Judy Greske, a Mayo Clinic EMT who lost her son Jason Dobosenski, 36, to fentanyl-laced opioid last fall.

"I used to tell him what his life could be without drugs, because he was so smart. When he was sober he was productive and caring and would carry Narcan with him."

"He's part of that 87,000," Greske said. "I just wanted to take this opportunity to put a human face on him. To say that people with addictions have families and people who love them ... He felt it every time a medical professional treated him like an addict, a person who didn't deserve to be held or loved."

Jason Richard Dobosenski, 36, died of an opiate overdose last September in Mankato. Submitted photo.
Jason Richard Dobosenski, 36, died of an opiate overdose last September in Mankato. Submitted photo.

Sheriff Torgerson says Olmsted County has seen a wave of opiate deaths in recent weeks.

"I can't remember what night it was, but we had an overdose out in the country in a residential home, then the next morning I heard the Rochester Police Department handling one where somebody hadn't woken up in the morning, and shortly after that, they had another one, and then we had another one more in the afternoon. All of those were accidental. "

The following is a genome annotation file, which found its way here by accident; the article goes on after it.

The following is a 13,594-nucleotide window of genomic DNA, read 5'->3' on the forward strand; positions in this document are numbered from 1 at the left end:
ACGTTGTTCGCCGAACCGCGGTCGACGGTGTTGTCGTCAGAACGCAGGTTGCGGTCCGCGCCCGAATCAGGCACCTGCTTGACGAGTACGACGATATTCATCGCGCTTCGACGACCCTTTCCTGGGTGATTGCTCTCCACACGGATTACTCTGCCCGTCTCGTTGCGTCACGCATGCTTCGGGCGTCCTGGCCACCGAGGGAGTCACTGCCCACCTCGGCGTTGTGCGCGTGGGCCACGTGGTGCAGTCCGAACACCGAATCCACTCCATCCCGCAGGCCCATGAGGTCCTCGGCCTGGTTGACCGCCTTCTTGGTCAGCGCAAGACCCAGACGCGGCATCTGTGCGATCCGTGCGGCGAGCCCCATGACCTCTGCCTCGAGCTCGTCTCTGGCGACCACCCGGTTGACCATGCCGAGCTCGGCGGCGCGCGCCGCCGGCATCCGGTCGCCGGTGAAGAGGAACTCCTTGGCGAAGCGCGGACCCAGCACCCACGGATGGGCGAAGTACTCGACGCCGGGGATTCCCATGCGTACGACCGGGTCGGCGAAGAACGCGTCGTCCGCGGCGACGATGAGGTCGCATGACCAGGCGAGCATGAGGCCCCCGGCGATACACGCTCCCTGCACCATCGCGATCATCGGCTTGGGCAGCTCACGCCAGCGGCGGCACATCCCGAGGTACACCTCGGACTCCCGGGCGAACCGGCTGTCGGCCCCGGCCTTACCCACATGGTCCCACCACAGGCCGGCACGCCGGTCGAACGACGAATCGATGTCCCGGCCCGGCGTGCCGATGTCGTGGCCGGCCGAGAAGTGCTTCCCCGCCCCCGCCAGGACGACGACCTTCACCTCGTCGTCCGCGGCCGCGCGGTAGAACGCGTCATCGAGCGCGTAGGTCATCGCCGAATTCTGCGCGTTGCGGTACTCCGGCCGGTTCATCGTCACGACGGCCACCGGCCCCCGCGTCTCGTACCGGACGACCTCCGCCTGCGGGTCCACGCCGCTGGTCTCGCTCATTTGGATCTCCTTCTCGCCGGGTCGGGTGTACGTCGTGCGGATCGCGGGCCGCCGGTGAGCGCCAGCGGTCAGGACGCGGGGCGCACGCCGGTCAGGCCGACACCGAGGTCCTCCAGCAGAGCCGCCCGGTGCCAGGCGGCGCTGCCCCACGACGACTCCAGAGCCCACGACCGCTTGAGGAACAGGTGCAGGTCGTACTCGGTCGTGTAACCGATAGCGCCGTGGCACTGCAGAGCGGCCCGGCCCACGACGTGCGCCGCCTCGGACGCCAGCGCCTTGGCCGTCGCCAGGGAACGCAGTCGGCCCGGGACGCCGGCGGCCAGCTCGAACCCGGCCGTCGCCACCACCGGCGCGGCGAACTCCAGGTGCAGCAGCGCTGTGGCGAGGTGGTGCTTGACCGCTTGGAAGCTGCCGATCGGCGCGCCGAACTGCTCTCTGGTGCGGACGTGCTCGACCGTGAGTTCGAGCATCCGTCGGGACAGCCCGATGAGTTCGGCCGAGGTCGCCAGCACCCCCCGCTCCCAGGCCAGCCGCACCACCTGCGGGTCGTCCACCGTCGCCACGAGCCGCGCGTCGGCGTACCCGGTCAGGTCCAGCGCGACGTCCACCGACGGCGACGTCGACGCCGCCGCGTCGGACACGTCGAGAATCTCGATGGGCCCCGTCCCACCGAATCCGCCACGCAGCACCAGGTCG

"It's not the homeless guy on the corner," Torgerson added. "The real driver is the average person functionally using drugs, maybe holding down a job, not the one mom thought they would have, but they are functional people until the addiction runs them over. They get something they didn't expect ... a pill they took 100 times before, and they get that one fentanyl-laced one, and that's the end."

"At Mayo we've been encouraging individuals get a prescription for Naloxone," Gazelka said, "even if they are not a user of opioids. It may be someone you meet or encounter in an overdose. It's a very safe medication to use. I have some in my home and car and which I carry in case I could be in an emergency situation. I compare it to those defibrillators that we use in public spaces.

"There's way more people overdosing than are having heart attacks in the street."